Jim McIntyre insists he still trusts his methods to save Dundee from the drop.
The former Ross County boss was brought in to pick up the pieces after Neil McCann’s sacking but the change in manager has not improved the Dark Blues’ fortunes, with McIntyre guiding his side to just three wins from his 26 Ladbrokes Premiership games in charge.
That has left Dundee languishing six points adrift at the bottom, while a run of eight straight defeats has left the Dens Park outfit’s reserves of confidence empty.
But McIntyre, who previously steered former clubs Dunfermline and County away from dangerous brushes with demotion, is not ready to ditch the approach that has brought him success in the past.
“It’s hard to stay upbeat and confident, I won’t lie,” he said. “But I’ve got a strong family network and having been through this situation before really helps too.
“I’ve been through it a couple of times and managed to come through it, so you look back to those times and what you did to cope with certain situations.
“I’ve got good friends in the game too who I speak to as well. But ultimately you’ve got to trust in what you do and how I manage and it’s been proven with my track record.
“When you have to make so many changes in January you’re having to gamble a wee bit, but those changes were needed in my opinion and that will determine whether we’re successful or not.”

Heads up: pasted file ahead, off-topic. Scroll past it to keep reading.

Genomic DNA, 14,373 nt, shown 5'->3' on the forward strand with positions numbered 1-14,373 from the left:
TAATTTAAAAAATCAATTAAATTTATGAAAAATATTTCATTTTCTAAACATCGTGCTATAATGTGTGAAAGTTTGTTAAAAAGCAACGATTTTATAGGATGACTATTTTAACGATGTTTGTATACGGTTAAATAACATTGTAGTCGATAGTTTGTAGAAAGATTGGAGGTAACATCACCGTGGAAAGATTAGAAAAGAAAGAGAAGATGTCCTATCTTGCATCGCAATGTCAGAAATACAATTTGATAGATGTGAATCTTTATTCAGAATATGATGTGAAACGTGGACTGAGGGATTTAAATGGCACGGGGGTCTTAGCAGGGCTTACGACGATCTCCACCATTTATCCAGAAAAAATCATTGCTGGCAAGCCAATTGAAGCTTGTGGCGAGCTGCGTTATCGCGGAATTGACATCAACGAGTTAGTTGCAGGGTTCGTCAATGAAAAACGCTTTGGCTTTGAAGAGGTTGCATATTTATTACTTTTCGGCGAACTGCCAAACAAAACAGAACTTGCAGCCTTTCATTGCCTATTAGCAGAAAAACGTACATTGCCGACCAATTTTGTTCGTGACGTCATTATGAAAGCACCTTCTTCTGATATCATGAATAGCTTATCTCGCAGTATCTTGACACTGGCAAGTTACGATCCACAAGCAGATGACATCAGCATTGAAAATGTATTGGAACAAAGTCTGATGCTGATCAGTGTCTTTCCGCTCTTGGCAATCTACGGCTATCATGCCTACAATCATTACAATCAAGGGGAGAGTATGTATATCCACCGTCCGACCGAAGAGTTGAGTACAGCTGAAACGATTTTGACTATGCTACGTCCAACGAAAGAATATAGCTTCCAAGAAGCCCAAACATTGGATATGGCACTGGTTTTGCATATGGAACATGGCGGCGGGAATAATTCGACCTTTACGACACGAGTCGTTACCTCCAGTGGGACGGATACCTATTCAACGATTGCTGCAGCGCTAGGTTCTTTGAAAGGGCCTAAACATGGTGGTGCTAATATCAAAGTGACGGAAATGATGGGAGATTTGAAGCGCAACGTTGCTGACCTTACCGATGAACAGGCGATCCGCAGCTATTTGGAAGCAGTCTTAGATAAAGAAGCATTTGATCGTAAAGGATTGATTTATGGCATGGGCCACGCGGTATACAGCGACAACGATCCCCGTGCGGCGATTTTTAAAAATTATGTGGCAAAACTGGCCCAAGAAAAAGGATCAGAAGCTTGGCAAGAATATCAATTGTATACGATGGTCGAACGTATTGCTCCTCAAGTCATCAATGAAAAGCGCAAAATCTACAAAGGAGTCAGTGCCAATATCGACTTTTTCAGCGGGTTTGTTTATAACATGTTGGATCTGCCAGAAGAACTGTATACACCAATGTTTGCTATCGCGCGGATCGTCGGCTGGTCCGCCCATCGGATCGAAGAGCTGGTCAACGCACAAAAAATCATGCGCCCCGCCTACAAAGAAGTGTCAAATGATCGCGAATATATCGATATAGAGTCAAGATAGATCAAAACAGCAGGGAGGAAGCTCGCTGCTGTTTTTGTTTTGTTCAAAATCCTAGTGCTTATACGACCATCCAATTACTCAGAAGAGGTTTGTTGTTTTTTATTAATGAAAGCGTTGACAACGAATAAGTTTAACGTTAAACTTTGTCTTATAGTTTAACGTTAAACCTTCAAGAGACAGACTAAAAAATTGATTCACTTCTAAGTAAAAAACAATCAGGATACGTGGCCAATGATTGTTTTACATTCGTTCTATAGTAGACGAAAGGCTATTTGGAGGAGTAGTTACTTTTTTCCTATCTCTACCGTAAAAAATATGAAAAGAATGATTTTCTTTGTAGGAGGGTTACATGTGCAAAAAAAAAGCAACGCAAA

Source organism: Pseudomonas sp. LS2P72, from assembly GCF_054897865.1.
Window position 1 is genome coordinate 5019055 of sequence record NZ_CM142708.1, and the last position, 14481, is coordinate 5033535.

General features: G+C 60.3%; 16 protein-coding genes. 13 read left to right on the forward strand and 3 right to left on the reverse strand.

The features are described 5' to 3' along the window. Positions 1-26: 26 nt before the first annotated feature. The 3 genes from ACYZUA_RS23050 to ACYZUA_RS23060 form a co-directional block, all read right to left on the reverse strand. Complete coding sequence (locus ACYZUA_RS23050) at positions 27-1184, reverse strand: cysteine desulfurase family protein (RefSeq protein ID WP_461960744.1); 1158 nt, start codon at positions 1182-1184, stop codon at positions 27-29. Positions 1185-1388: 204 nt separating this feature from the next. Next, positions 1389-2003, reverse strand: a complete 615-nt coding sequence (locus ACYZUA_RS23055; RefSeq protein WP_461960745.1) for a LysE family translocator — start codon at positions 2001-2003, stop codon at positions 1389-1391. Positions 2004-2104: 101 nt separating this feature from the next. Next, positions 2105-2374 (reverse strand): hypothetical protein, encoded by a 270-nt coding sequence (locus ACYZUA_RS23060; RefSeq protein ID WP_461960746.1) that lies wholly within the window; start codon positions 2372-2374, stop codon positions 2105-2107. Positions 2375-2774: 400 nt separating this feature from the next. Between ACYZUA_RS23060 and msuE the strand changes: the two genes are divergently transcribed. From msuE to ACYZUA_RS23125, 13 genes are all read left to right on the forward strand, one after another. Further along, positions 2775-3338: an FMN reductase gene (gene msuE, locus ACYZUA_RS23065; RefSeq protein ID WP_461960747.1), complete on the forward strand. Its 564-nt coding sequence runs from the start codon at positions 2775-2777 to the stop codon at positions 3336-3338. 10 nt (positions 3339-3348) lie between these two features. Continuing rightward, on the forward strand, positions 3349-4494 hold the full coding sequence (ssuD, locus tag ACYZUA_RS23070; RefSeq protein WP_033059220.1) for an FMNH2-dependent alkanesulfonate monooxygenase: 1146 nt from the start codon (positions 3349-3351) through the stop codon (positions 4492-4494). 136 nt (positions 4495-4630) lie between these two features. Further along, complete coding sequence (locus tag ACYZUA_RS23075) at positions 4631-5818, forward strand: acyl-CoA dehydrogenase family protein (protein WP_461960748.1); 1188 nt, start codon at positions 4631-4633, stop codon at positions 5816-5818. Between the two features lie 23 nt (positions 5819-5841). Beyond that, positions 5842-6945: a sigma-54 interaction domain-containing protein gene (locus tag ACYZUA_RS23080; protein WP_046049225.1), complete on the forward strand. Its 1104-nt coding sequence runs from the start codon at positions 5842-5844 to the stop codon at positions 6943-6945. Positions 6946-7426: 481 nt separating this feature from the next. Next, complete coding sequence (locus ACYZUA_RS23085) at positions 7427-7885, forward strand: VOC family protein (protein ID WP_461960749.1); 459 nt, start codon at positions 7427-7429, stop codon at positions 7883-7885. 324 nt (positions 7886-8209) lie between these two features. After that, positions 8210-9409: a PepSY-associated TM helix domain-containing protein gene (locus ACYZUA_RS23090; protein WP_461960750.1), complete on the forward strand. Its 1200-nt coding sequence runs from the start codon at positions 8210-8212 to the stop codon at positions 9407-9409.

McIntyre still believes “100 per cent” that his side can turn it around, but admits they have to do better in both boxes.
However, he rejected the allegations from some supporters following last weekend’s defeat to St Johnstone that his players do not care about the club’s current plight.
“Whether you are a full-time player here, someone whose contract is coming to an end or a loan player, none of us want to have a relegation on our CV. It’s as simple as that,” said McIntyre.
“It’s the easiest thing in the world to throw out there that the players don’t care when something is not going your way on a football field.
“For my money, we more than matched St Johnstone for an hour last week but when the first goal went in, things changed. That’s what I meant when I spoke about us having a fragility. That’s just a consequence of the run we’ve been on.
“There’s been a lot of games that would have gone our way if we’d been better in the key areas and that’s where the confidence suffers.
“It’s certainly not down to a lack of effort. It’s a lack of self-belief if anything.”
Dundee now have just four games left to rescue their top-flight status but McIntyre hopes victory over Motherwell at Fir Park on Saturday could be the spark that ignites a remarkable rescue mission.
He said: “I’ve continually said to the players that we are still in this fight. One result can spark it.
“We’re equally aware that we are running out of games – we’re not stupid.
“But it’s right to say that if we can get a result this weekend against Motherwell, with Hamilton and St Mirren both still to come here, then we’ll give ourselves a chance.”